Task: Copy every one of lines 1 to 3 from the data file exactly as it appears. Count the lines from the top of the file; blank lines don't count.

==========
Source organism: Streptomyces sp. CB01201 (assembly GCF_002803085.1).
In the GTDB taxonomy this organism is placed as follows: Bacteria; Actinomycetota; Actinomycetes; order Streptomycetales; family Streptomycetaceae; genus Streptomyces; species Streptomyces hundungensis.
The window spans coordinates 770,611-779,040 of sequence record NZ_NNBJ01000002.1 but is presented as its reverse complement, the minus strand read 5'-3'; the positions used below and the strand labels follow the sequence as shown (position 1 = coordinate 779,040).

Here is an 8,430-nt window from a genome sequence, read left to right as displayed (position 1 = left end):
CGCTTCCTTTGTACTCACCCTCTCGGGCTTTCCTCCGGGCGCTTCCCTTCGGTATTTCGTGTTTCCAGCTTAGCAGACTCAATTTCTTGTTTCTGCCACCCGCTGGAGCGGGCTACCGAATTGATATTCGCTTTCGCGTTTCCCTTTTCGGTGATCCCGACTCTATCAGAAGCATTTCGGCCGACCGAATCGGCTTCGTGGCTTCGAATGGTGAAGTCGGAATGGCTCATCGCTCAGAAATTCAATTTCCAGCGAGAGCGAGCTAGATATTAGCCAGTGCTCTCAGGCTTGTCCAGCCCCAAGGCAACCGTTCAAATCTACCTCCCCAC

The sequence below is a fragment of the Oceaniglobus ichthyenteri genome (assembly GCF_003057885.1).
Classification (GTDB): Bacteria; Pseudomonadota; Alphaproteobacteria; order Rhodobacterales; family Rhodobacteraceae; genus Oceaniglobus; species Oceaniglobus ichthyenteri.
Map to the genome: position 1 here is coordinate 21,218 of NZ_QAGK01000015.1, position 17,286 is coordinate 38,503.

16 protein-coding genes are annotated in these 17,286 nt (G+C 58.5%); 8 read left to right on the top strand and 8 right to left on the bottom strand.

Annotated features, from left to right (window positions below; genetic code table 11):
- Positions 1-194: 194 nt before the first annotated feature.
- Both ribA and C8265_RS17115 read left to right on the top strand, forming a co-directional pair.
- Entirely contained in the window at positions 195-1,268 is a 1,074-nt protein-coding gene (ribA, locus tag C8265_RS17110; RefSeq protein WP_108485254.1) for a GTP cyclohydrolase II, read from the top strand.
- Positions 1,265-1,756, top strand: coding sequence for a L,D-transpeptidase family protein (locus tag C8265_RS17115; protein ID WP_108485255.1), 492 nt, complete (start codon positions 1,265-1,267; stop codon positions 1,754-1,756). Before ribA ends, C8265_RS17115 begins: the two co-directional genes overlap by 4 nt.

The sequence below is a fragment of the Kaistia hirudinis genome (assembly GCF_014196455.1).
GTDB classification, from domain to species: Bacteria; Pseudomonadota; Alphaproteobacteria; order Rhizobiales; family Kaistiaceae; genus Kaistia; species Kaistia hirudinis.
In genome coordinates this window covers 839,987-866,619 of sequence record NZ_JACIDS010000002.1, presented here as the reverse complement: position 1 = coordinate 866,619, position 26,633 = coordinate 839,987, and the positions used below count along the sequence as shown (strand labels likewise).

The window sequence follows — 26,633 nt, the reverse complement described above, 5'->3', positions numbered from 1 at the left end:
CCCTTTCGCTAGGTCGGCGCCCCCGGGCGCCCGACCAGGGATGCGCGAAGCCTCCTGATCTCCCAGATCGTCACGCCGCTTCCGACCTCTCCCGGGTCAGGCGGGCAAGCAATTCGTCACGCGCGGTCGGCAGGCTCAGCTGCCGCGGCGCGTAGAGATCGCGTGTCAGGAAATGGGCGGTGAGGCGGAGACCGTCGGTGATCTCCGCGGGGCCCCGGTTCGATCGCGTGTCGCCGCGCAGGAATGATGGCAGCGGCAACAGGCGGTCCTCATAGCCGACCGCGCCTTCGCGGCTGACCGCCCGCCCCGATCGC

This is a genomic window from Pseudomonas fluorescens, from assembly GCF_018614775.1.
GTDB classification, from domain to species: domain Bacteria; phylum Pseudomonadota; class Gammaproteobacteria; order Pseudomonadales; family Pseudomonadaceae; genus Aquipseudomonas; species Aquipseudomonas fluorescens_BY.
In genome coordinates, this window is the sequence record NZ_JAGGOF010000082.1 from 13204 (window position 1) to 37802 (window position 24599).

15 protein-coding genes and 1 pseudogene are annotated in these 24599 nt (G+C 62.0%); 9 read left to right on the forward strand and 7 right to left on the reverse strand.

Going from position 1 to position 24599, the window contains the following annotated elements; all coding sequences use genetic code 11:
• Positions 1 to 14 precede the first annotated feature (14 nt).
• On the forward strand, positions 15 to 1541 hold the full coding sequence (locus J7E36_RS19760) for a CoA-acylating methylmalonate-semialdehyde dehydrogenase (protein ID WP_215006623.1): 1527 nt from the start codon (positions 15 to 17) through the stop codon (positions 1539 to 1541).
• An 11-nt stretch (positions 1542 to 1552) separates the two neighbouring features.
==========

Source organism: Streptomyces sp. CB01201 (assembly GCF_002803085.1).
In the GTDB taxonomy this organism is placed as follows: Bacteria; Actinomycetota; Actinomycetes; order Streptomycetales; family Streptomycetaceae; genus Streptomyces; species Streptomyces hundungensis.
The window spans coordinates 770,611-779,040 of sequence record NZ_NNBJ01000002.1 but is presented as its reverse complement, the minus strand read 5'-3'; the positions used below and the strand labels follow the sequence as shown (position 1 = coordinate 779,040).